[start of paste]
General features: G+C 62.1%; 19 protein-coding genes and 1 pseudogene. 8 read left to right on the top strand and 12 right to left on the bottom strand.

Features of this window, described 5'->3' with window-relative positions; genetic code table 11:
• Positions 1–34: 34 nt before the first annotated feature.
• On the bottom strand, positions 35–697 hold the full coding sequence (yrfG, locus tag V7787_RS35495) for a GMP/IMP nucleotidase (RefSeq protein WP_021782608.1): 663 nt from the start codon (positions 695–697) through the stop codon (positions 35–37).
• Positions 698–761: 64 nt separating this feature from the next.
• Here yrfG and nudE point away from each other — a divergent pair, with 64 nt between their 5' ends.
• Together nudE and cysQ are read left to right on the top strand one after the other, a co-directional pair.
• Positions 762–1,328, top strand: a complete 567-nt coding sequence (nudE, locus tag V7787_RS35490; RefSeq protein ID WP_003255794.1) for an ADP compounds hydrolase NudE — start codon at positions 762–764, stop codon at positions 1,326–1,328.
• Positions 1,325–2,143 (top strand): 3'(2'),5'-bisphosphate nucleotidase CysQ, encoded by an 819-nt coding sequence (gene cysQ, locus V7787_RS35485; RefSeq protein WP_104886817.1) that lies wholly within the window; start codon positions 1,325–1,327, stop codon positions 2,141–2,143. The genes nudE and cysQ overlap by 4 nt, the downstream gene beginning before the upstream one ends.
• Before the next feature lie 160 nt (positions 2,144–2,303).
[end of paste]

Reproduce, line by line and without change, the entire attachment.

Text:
General features: G+C 62.1%; 19 protein-coding genes and 1 pseudogene. 8 read left to right on the top strand and 12 right to left on the bottom strand.

Features of this window, described 5'->3' with window-relative positions; genetic code table 11:
• Positions 1–34: 34 nt before the first annotated feature.
• On the bottom strand, positions 35–697 hold the full coding sequence (yrfG, locus tag V7787_RS35495) for a GMP/IMP nucleotidase (RefSeq protein WP_021782608.1): 663 nt from the start codon (positions 695–697) through the stop codon (positions 35–37).
• Positions 698–761: 64 nt separating this feature from the next.
• Here yrfG and nudE point away from each other — a divergent pair, with 64 nt between their 5' ends.
• Together nudE and cysQ are read left to right on the top strand one after the other, a co-directional pair.
• Positions 762–1,328, top strand: a complete 567-nt coding sequence (nudE, locus tag V7787_RS35490; RefSeq protein ID WP_003255794.1) for an ADP compounds hydrolase NudE — start codon at positions 762–764, stop codon at positions 1,326–1,328.
• Positions 1,325–2,143 (top strand): 3'(2'),5'-bisphosphate nucleotidase CysQ, encoded by an 819-nt coding sequence (gene cysQ, locus V7787_RS35485; RefSeq protein WP_104886817.1) that lies wholly within the window; start codon positions 1,325–1,327, stop codon positions 2,141–2,143. The genes nudE and cysQ overlap by 4 nt, the downstream gene beginning before the upstream one ends.
• Before the next feature lie 160 nt (positions 2,144–2,303).